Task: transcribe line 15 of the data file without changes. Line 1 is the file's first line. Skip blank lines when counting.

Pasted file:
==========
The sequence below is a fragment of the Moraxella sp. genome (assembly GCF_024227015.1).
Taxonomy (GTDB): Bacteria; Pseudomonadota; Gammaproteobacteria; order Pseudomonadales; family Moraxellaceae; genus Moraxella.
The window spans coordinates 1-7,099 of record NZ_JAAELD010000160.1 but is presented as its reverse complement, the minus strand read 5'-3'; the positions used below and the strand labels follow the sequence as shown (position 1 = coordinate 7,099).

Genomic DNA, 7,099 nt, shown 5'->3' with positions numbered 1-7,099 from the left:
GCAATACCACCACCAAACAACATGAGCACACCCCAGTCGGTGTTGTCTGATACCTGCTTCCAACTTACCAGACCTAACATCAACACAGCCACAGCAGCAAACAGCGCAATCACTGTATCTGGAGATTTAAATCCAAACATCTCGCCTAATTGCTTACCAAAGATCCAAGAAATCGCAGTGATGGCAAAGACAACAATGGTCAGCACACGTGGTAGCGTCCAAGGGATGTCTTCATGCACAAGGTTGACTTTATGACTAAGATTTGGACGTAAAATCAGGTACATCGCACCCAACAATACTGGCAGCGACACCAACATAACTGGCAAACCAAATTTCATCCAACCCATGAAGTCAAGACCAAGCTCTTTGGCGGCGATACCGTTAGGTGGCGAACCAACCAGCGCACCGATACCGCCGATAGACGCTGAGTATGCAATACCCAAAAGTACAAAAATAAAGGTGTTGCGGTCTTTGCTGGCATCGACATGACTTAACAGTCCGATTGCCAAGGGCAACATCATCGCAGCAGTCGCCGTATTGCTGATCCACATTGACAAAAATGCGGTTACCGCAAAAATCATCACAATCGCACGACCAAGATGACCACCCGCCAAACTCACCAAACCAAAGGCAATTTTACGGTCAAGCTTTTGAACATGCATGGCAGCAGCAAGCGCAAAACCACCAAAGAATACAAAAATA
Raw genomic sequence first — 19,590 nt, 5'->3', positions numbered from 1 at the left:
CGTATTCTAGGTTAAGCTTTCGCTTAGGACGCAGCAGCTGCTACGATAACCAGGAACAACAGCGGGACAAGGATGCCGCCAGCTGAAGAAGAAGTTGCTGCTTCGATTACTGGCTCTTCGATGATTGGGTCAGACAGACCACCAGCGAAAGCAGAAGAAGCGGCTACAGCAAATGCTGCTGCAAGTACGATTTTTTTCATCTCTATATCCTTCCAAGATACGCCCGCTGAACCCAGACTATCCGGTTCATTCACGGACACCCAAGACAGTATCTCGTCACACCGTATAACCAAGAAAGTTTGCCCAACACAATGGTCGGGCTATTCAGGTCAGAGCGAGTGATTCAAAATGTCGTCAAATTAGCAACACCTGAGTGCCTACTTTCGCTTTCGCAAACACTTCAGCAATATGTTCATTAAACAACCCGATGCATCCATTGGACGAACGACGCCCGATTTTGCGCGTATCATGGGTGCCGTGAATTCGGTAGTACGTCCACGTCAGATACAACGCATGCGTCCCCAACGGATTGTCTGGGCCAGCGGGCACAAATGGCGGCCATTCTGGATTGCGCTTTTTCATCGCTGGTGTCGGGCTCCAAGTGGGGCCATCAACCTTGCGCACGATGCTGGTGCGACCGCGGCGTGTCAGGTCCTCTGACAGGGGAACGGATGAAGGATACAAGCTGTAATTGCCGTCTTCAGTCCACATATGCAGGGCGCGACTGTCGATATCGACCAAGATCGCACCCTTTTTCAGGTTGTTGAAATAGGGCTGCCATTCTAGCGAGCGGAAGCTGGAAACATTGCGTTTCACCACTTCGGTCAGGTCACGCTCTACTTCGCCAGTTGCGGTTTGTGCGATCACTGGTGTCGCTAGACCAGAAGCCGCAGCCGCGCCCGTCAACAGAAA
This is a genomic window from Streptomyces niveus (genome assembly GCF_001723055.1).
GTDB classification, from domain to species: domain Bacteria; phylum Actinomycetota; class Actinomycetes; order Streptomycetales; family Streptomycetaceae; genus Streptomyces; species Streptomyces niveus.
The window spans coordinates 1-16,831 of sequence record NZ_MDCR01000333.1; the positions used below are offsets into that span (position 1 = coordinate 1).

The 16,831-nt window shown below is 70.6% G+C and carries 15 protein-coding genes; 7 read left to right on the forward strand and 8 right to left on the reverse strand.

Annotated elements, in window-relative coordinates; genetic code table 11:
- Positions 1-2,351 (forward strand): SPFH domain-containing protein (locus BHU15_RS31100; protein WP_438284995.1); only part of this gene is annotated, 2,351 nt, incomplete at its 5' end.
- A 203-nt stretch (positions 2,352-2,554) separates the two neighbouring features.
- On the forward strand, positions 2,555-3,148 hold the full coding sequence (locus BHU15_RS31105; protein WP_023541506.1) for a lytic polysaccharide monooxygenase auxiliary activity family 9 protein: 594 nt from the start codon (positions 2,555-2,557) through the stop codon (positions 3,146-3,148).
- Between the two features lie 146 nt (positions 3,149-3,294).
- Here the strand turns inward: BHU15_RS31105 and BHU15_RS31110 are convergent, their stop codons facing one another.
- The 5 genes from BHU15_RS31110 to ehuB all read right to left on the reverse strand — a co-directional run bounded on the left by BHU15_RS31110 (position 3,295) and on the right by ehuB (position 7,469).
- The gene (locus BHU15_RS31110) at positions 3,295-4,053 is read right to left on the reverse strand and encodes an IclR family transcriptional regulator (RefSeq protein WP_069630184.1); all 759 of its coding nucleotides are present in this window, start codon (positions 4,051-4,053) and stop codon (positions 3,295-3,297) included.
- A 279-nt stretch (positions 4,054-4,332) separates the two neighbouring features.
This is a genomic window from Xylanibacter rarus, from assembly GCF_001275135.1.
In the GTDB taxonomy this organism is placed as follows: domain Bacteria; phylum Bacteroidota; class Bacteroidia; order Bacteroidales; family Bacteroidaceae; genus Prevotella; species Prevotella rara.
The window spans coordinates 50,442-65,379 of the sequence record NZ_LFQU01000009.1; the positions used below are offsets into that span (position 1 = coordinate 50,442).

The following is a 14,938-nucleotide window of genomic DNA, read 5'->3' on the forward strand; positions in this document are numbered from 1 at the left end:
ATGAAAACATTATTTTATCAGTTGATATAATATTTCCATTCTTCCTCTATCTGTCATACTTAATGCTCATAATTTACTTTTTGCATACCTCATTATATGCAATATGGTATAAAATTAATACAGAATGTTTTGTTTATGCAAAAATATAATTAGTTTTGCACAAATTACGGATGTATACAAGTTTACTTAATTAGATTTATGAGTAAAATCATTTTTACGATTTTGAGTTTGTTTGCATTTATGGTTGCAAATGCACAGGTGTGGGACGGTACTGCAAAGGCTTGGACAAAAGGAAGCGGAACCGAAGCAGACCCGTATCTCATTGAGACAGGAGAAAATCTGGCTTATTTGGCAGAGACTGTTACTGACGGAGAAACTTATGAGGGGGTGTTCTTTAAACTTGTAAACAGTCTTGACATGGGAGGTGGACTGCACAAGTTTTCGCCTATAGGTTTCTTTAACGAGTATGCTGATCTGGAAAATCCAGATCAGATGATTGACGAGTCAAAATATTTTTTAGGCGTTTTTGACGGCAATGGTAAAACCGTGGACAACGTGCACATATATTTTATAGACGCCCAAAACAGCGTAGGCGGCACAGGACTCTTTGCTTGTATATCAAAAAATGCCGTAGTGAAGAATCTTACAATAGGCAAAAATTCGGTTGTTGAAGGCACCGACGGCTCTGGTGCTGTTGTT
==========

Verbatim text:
- On the forward strand, positions 2,555-3,148 hold the full coding sequence (locus BHU15_RS31105; protein WP_023541506.1) for a lytic polysaccharide monooxygenase auxiliary activity family 9 protein: 594 nt from the start codon (positions 2,555-2,557) through the stop codon (positions 3,146-3,148).